Celtic traditions contained a rich lode of myths about a divine Old Woman. In Gaelic (both Irish and Scottish)she is called the Cailleach (from caille, mantle or veil, thus veiled one.) [The Q-Celtic word cailleach is related to the Latin pallium, which survived as the name for a priestly stole. MacKenzie thinks cailleach originally signified a nun, but the ancient traditions predate Christianity. 137] This is not a veil of modesty—the cailleachan are wild—but of mystery.
The Cailleach has universal qualities; she is not a goddess of fertility or death or any one thing, but a deity who is both transcendent and immanent. She is connected with rivers, lakes, wells, marshes, the sea, and storms; with rocks, mountains, boulders, megalithic temples and standing stones; and with cattle, swine, goats, sheep, wolves, bird, fish, trees, and plants. Scots call her the Old Wife of Thunder.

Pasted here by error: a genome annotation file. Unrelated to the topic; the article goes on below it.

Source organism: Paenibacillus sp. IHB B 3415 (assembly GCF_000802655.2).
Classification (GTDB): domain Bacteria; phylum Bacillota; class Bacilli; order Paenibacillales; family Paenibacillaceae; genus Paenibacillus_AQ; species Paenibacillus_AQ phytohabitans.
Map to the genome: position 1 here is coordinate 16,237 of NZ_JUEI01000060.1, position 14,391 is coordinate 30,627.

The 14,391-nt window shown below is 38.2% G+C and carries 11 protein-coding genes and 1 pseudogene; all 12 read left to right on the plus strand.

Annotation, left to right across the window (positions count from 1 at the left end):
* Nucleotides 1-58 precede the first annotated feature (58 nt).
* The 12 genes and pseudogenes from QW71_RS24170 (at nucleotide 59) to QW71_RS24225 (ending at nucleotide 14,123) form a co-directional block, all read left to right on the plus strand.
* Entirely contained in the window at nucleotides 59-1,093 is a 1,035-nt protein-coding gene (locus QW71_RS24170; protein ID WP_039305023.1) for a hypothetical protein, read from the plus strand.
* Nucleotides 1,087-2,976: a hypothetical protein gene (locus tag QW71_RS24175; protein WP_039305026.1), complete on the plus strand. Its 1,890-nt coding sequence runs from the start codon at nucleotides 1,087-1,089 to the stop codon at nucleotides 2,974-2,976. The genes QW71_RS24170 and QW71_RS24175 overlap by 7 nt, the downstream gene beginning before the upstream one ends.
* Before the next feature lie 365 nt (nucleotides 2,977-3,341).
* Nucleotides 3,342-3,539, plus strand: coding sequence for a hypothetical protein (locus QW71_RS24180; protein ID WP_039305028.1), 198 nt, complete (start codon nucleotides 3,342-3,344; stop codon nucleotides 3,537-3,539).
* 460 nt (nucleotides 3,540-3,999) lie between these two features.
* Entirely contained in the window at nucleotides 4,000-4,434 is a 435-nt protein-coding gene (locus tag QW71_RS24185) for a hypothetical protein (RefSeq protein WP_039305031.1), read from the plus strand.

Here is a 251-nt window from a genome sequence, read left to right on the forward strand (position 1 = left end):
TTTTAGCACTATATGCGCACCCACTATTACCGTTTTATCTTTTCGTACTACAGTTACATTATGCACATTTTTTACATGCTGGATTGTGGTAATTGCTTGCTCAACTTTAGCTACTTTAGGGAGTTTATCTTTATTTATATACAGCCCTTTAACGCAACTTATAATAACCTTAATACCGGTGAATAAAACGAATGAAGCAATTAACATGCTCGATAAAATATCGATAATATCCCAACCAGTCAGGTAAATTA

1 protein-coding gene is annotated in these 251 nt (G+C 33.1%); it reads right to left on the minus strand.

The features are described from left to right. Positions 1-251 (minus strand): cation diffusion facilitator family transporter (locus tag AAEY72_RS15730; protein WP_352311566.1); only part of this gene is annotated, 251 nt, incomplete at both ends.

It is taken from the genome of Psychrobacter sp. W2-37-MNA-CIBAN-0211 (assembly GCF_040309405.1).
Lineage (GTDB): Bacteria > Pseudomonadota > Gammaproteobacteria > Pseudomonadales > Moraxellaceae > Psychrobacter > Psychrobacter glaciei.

The Cailleach sometimes assumes the shape…
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